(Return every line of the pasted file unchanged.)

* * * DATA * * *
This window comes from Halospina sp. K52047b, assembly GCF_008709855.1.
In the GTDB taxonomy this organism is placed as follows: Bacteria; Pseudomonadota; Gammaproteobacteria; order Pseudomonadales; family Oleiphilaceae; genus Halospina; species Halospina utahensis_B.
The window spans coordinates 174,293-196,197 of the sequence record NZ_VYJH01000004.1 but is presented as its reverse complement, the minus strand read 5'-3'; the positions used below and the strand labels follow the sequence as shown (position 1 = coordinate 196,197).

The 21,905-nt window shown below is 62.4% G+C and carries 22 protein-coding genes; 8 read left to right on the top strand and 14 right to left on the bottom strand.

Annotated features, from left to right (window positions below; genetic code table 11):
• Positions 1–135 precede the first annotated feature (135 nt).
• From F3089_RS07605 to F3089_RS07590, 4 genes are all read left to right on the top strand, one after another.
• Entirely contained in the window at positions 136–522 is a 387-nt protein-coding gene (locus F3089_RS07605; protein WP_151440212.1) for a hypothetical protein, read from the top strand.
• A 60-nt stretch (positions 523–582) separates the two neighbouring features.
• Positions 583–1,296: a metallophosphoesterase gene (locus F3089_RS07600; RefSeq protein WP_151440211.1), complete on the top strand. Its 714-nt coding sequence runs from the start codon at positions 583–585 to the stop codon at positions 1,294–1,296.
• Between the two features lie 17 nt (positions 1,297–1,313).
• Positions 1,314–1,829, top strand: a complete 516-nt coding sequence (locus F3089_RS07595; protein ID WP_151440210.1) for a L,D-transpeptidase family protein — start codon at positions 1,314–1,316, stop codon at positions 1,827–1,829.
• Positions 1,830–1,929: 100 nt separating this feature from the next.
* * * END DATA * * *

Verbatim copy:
This window comes from Halospina sp. K52047b, assembly GCF_008709855.1.
In the GTDB taxonomy this organism is placed as follows: Bacteria; Pseudomonadota; Gammaproteobacteria; order Pseudomonadales; family Oleiphilaceae; genus Halospina; species Halospina utahensis_B.
The window spans coordinates 174,293-196,197 of the sequence record NZ_VYJH01000004.1 but is presented as its reverse complement, the minus strand read 5'-3'; the positions used below and the strand labels follow the sequence as shown (position 1 = coordinate 196,197).

The 21,905-nt window shown below is 62.4% G+C and carries 22 protein-coding genes; 8 read left to right on the top strand and 14 right to left on the bottom strand.

Annotated features, from left to right (window positions below; genetic code table 11):
• Positions 1–135 precede the first annotated feature (135 nt).
• From F3089_RS07605 to F3089_RS07590, 4 genes are all read left to right on the top strand, one after another.
• Entirely contained in the window at positions 136–522 is a 387-nt protein-coding gene (locus F3089_RS07605; protein WP_151440212.1) for a hypothetical protein, read from the top strand.
• A 60-nt stretch (positions 523–582) separates the two neighbouring features.
• Positions 583–1,296: a metallophosphoesterase gene (locus F3089_RS07600; RefSeq protein WP_151440211.1), complete on the top strand. Its 714-nt coding sequence runs from the start codon at positions 583–585 to the stop codon at positions 1,294–1,296.
• Between the two features lie 17 nt (positions 1,297–1,313).
• Positions 1,314–1,829, top strand: a complete 516-nt coding sequence (locus F3089_RS07595; protein ID WP_151440210.1) for a L,D-transpeptidase family protein — start codon at positions 1,314–1,316, stop codon at positions 1,827–1,829.
• Positions 1,830–1,929: 100 nt separating this feature from the next.